Is the human will free? The answer to that question deserves a book-length treatment, and many books have been written on the topic. Three of the best are Martin Luther’s The Bondage of the Will, Jonathan Edwards’ Freedom of the Will, and more recently, Scott Christensen’s What About Free Will? Reconciling Our Choices with God’s Sovereignty. Continue reading “The Bondage of the Will”
Ever since childhood, I have heard people associate microchips with the mark of the beast from Revelation 13:16–17:
Also it causes all, both small and great, both rich and poor, both free and slave, to be marked on the right hand or the forehead, so that no one can buy or sell unless he has the mark, that is, the name of the beast or the number of its name. (ESV)
The USA Today reported last Friday (August 4) that a Wisconsin company is offering microchip implants to its employees. The chips will enhance efficiency by enabling convenient entry to facilities and automatic access to corporate computers. As expected, the news has triggered speculation about the Bible’s end-time prophecies. Continue reading “Microchips: The mark of the beast?”
This is a good word from my younger and wiser brother, Sam Emadi. His article is titled, “Why You Will Join the Wrong Church.” How can he be so sure? Read to find out and what he says to do about it.
The book of Hebrews is one of the most Christ-centered, Old Testament-saturated, faithfulness-inspiring books of the New Testament and yet it is also one of the most feared by students of the Bible. Hebrews is a difficult book to interpret. It covers topics like angels, the mysterious Melchizedek, apostasy, the heavenly sanctuary, covenant-mediation, and the nature of the new covenant, and all by the hands of an unknown author. It’s no wonder many Christians would rather spend their time in the Gospels and Romans than do the difficult work of exegetical digging in a book like Hebrews. Continue reading “Why You Should Study the Book of Hebrews”
John Newton (1725–1807) is famous for writing Amazing Grace, the world’s most famous hymn. He also composed several other less famous yet equally beautiful hymns. My friend, Pastor Jason Wallace of Christ Presbyterian Church in Magna, Utah pointed me to this one over lunch this week. It’s called “I Asked the Lord” and worth a reflective reading. Continue reading ““I asked the Lord that I Might Grow””
Last week my children all came down with the dreaded hand, foot, and mouth disease. If you have never heard of this illness, it is a nasty bug that causes a fever, sore throat, and red sores on the hands, feet, and mouth. Yesterday I got to share in their suffering—at least the fever part—and it kicked the life out of me! The upside to the whole experience is that lying in bed all day with barely the strength to move is an ideal time for reflection. I thought I would share my thoughts in this post. Continue reading “Don’t Waste Your Hand, Foot, and Mouth Disease”
Sinclair Ferguson has given Christians a precious gift by writing The Whole Christ: Legalism, Antinomianism, & Gospel Assurance—Why The Marrow Controversy Still Matters. The book is about a controversy that arose among some Presbyterian churches in 18th-century Scotland. The controversy came to be known as the Marrow Controversy and it pertained to issues involving the nature of grace, the law, legalism and how to present the gospel appropriately to unbelievers. I am not going to summarize the book here, but I encourage you to read the whole thing. I simply want to highlight one of the treasures of the book from chapter 3. Continue reading “The Cross: The Persuasion of God’s Love Or the Plan of God’s Love?”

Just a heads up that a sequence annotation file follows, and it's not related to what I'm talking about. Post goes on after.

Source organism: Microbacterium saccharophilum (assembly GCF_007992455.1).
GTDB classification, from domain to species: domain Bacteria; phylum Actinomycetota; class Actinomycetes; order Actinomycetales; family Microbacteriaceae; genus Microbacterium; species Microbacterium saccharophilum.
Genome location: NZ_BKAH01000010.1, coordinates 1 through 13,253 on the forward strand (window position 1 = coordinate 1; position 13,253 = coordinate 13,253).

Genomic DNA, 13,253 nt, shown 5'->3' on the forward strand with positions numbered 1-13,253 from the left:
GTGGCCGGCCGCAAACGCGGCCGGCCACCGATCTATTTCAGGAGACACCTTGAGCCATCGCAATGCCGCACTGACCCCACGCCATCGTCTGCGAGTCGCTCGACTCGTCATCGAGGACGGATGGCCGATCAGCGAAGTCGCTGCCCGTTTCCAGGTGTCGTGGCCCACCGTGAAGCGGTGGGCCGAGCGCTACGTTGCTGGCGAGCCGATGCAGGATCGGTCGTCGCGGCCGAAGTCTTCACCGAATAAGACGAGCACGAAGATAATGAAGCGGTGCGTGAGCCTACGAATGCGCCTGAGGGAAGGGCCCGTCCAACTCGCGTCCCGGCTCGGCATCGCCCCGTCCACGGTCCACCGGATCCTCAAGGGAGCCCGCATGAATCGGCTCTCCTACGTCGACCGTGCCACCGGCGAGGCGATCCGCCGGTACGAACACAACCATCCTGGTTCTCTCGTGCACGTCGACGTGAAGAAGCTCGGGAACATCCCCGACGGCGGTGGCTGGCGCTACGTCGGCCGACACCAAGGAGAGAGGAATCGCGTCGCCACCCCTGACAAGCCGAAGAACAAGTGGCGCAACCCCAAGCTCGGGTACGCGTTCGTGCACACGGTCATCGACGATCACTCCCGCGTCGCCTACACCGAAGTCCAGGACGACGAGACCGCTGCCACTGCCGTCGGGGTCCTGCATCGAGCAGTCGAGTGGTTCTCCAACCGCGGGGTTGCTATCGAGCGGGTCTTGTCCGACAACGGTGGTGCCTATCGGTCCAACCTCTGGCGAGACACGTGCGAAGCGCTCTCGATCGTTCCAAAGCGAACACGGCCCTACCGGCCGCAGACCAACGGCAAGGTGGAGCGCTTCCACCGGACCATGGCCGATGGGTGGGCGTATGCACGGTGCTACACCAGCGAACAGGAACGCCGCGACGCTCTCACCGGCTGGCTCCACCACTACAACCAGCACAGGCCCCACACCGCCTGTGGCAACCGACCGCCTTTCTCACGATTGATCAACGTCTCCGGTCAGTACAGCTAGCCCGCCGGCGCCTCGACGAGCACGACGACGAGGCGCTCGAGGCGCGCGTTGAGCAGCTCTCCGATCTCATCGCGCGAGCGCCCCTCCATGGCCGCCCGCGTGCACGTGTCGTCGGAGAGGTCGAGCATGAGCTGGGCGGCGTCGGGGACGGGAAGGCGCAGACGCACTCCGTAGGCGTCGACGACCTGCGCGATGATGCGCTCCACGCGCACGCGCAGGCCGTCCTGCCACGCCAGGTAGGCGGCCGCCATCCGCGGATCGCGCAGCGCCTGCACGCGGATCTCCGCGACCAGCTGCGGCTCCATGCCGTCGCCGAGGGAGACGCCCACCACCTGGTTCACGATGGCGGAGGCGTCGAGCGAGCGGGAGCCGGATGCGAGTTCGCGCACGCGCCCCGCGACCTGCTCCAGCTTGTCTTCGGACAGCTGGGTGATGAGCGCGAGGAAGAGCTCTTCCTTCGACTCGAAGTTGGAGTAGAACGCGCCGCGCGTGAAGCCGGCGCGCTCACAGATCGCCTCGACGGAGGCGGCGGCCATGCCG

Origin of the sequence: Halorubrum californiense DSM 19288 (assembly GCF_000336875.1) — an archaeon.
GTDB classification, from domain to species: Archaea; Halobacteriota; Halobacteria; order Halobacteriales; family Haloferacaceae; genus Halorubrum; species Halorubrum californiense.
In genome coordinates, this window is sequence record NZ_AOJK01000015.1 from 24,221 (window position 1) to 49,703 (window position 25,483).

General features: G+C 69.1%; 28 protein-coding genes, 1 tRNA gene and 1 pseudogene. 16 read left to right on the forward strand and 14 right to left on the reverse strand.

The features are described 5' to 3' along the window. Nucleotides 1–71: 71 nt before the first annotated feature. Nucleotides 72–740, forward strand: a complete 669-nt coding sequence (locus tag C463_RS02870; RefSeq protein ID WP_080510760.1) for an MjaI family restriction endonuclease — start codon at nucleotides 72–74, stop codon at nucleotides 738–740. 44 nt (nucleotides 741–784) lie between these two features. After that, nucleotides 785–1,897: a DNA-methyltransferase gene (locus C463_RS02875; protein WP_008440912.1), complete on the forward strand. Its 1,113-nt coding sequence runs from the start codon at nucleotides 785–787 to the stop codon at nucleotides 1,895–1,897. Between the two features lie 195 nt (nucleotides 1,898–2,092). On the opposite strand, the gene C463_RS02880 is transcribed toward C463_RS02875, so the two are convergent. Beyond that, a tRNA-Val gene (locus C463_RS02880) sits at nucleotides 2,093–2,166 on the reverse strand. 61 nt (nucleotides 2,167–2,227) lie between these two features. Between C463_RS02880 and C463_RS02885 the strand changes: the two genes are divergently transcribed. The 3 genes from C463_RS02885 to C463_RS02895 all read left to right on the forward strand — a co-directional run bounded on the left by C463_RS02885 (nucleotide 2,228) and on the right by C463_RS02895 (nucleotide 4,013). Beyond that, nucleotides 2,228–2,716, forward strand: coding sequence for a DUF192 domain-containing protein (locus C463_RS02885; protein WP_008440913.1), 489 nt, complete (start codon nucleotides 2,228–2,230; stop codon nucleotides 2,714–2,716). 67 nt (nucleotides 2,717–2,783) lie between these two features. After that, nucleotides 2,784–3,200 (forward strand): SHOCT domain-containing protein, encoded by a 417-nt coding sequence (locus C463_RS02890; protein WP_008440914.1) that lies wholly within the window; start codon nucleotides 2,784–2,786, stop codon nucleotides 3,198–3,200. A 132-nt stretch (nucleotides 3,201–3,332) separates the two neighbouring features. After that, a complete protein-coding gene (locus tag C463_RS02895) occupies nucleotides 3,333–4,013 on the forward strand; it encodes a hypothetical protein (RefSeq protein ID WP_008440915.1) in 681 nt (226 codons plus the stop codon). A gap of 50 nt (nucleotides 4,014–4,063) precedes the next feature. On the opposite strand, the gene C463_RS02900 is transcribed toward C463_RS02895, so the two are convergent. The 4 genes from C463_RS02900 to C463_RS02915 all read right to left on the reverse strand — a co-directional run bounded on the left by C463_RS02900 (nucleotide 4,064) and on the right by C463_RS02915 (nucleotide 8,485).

Every year billions of people gather across the world to celebrate Easter. For some, Easter is simply an opportunity to get together with family, paint eggs, and eat chocolate bunnies. Most people, however, celebrate Easter in remembrance of the resurrection of Jesus Christ. But is the resurrection of Jesus Christ worth celebrating? Is his resurrection anything more than just a neat fact of human history? Perhaps you have thought, ‘Okay I believe Jesus rose from the dead. But what difference does that make for my life?’ Here are three reasons why the resurrection of Jesus Christ matters for you and for me. Continue reading “Three Reasons Why the Resurrection of Jesus Matters”
Picking up where I left off in Part 1, this post is Part 2 in a series of reflections on why I trust the Bible.
4. I trust the Bible because the Bible tells me to. Isn’t this a circular argument? Yes, but every appeal to authority is a circular argument. We cannot escape it. If the Bible is the highest authority because it is the Word of God, then there is no greater authority to which I can appeal to justify my belief in the Bible. Perhaps you have heard someone say:
God said it.
I believe it.
That settles it. Continue reading “Why I Trust the Bible (Part 2)”
Everyone has a “Bible.” Not everyone has the book containing the old and new testaments that we call the Bible, but everyone has a “Bible.” If by Bible we mean an ultimate source of authority, then everyone has a Bible. Your Bible might be the power of human reason and rationality; it might be your parents; it might be your philosophy teacher; it might be another religious book; it might be the person you see in the mirror, but everyone has an ultimate source of authority. Everyone has a Bible.
I trust the Bible containing the old and new testaments as my ultimate source of authority. Why do I trust the Bible? In a series of posts, I will attempt to answer that question. Continue reading “Why I Trust the Bible (Part 1)”